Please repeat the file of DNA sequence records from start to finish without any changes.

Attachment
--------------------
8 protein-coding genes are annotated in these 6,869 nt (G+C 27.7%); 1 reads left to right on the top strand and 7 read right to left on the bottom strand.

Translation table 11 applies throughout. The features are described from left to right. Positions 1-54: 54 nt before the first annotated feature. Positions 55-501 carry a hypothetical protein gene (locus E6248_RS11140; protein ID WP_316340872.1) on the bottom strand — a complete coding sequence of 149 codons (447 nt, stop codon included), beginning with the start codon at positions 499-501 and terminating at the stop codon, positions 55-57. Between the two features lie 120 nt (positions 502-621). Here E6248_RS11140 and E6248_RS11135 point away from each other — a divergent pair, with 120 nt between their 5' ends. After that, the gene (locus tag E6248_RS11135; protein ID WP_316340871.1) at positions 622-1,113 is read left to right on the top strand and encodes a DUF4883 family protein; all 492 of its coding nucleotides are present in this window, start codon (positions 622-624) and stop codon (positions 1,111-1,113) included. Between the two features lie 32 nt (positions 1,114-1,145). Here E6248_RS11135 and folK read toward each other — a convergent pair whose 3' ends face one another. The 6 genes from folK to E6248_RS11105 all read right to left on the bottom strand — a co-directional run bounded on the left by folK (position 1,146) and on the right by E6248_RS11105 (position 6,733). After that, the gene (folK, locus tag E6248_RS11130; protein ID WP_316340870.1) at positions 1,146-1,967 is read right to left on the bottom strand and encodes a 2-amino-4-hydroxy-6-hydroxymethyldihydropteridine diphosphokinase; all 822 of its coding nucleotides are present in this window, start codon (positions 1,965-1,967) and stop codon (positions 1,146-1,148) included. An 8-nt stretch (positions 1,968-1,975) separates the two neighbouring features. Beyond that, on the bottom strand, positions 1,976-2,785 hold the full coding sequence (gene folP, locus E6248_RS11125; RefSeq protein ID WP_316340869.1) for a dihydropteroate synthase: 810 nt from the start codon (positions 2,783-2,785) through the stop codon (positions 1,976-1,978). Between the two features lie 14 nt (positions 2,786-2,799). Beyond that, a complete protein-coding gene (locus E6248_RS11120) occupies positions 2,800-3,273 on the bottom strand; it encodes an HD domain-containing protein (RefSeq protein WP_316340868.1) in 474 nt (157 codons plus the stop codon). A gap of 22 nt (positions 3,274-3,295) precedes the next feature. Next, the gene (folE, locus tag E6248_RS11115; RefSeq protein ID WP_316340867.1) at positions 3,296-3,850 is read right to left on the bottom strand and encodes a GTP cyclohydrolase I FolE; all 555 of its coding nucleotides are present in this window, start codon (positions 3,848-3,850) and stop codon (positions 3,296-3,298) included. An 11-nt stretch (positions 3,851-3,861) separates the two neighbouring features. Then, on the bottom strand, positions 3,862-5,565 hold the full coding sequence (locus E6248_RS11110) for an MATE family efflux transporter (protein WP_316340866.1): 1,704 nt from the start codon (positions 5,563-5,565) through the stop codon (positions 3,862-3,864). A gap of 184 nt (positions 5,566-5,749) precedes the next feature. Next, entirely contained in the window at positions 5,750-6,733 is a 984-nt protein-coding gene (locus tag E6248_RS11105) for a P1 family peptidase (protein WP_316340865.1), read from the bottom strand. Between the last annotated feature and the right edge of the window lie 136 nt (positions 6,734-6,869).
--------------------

8 protein-coding genes are annotated in these 6,869 nt (G+C 27.7%); 1 reads left to right on the top strand and 7 read right to left on the bottom strand.

Translation table 11 applies throughout. The features are described from left to right. Positions 1-54: 54 nt before the first annotated feature. Positions 55-501 carry a hypothetical protein gene (locus E6248_RS11140; protein ID WP_316340872.1) on the bottom strand — a complete coding sequence of 149 codons (447 nt, stop codon included), beginning with the start codon at positions 499-501 and terminating at the stop codon, positions 55-57. Between the two features lie 120 nt (positions 502-621). Here E6248_RS11140 and E6248_RS11135 point away from each other — a divergent pair, with 120 nt between their 5' ends. After that, the gene (locus tag E6248_RS11135; protein ID WP_316340871.1) at positions 622-1,113 is read left to right on the top strand and encodes a DUF4883 family protein; all 492 of its coding nucleotides are present in this window, start codon (positions 622-624) and stop codon (positions 1,111-1,113) included. Between the two features lie 32 nt (positions 1,114-1,145). Here E6248_RS11135 and folK read toward each other — a convergent pair whose 3' ends face one another. The 6 genes from folK to E6248_RS11105 all read right to left on the bottom strand — a co-directional run bounded on the left by folK (position 1,146) and on the right by E6248_RS11105 (position 6,733). After that, the gene (folK, locus tag E6248_RS11130; protein ID WP_316340870.1) at positions 1,146-1,967 is read right to left on the bottom strand and encodes a 2-amino-4-hydroxy-6-hydroxymethyldihydropteridine diphosphokinase; all 822 of its coding nucleotides are present in this window, start codon (positions 1,965-1,967) and stop codon (positions 1,146-1,148) included. An 8-nt stretch (positions 1,968-1,975) separates the two neighbouring features. Beyond that, on the bottom strand, positions 1,976-2,785 hold the full coding sequence (gene folP, locus E6248_RS11125; RefSeq protein ID WP_316340869.1) for a dihydropteroate synthase: 810 nt from the start codon (positions 2,783-2,785) through the stop codon (positions 1,976-1,978). Between the two features lie 14 nt (positions 2,786-2,799). Beyond that, a complete protein-coding gene (locus E6248_RS11120) occupies positions 2,800-3,273 on the bottom strand; it encodes an HD domain-containing protein (RefSeq protein WP_316340868.1) in 474 nt (157 codons plus the stop codon). A gap of 22 nt (positions 3,274-3,295) precedes the next feature. Next, the gene (folE, locus tag E6248_RS11115; RefSeq protein ID WP_316340867.1) at positions 3,296-3,850 is read right to left on the bottom strand and encodes a GTP cyclohydrolase I FolE; all 555 of its coding nucleotides are present in this window, start codon (positions 3,848-3,850) and stop codon (positions 3,296-3,298) included. An 11-nt stretch (positions 3,851-3,861) separates the two neighbouring features. Then, on the bottom strand, positions 3,862-5,565 hold the full coding sequence (locus E6248_RS11110) for an MATE family efflux transporter (protein WP_316340866.1): 1,704 nt from the start codon (positions 5,563-5,565) through the stop codon (positions 3,862-3,864). A gap of 184 nt (positions 5,566-5,749) precedes the next feature. Next, entirely contained in the window at positions 5,750-6,733 is a 984-nt protein-coding gene (locus tag E6248_RS11105) for a P1 family peptidase (protein WP_316340865.1), read from the bottom strand. Between the last annotated feature and the right edge of the window lie 136 nt (positions 6,734-6,869).